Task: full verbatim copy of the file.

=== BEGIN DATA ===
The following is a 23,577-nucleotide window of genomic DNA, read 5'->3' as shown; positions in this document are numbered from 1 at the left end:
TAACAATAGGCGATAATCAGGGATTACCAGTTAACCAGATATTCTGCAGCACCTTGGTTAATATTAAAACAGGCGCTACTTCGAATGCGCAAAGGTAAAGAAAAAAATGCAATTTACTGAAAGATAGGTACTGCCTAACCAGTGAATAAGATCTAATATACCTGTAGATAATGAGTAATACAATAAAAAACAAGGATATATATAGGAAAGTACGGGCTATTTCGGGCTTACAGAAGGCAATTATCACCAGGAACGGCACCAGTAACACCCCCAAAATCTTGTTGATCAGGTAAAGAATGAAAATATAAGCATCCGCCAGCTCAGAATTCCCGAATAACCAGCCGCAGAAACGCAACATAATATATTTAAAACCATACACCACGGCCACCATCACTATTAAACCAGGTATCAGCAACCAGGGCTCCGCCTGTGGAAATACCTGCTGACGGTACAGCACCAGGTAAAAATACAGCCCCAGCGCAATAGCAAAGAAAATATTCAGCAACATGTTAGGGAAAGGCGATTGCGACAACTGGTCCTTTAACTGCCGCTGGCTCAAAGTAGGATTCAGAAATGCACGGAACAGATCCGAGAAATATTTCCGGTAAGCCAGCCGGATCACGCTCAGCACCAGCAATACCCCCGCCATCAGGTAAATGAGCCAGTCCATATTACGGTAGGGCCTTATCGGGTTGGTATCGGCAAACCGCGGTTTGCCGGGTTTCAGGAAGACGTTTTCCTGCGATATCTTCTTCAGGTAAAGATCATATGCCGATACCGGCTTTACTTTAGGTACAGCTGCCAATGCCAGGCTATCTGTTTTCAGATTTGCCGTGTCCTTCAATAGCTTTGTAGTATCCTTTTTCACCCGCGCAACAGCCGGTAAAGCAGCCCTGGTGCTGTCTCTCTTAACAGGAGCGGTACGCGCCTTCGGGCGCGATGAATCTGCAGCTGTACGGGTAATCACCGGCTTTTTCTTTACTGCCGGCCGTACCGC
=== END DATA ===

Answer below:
The following is a 23,577-nucleotide window of genomic DNA, read 5'->3' as shown; positions in this document are numbered from 1 at the left end:
TAACAATAGGCGATAATCAGGGATTACCAGTTAACCAGATATTCTGCAGCACCTTGGTTAATATTAAAACAGGCGCTACTTCGAATGCGCAAAGGTAAAGAAAAAAATGCAATTTACTGAAAGATAGGTACTGCCTAACCAGTGAATAAGATCTAATATACCTGTAGATAATGAGTAATACAATAAAAAACAAGGATATATATAGGAAAGTACGGGCTATTTCGGGCTTACAGAAGGCAATTATCACCAGGAACGGCACCAGTAACACCCCCAAAATCTTGTTGATCAGGTAAAGAATGAAAATATAAGCATCCGCCAGCTCAGAATTCCCGAATAACCAGCCGCAGAAACGCAACATAATATATTTAAAACCATACACCACGGCCACCATCACTATTAAACCAGGTATCAGCAACCAGGGCTCCGCCTGTGGAAATACCTGCTGACGGTACAGCACCAGGTAAAAATACAGCCCCAGCGCAATAGCAAAGAAAATATTCAGCAACATGTTAGGGAAAGGCGATTGCGACAACTGGTCCTTTAACTGCCGCTGGCTCAAAGTAGGATTCAGAAATGCACGGAACAGATCCGAGAAATATTTCCGGTAAGCCAGCCGGATCACGCTCAGCACCAGCAATACCCCCGCCATCAGGTAAATGAGCCAGTCCATATTACGGTAGGGCCTTATCGGGTTGGTATCGGCAAACCGCGGTTTGCCGGGTTTCAGGAAGACGTTTTCCTGCGATATCTTCTTCAGGTAAAGATCATATGCCGATACCGGCTTTACTTTAGGTACAGCTGCCAATGCCAGGCTATCTGTTTTCAGATTTGCCGTGTCCTTCAATAGCTTTGTAGTATCCTTTTTCACCCGCGCAACAGCCGGTAAAGCAGCCCTGGTGCTGTCTCTCTTAACAGGAGCGGTACGCGCCTTCGGGCGCGATGAATCTGCAGCTGTACGGGTAATCACCGGCTTTTTCTTTACTGCCGGCCGTACCGC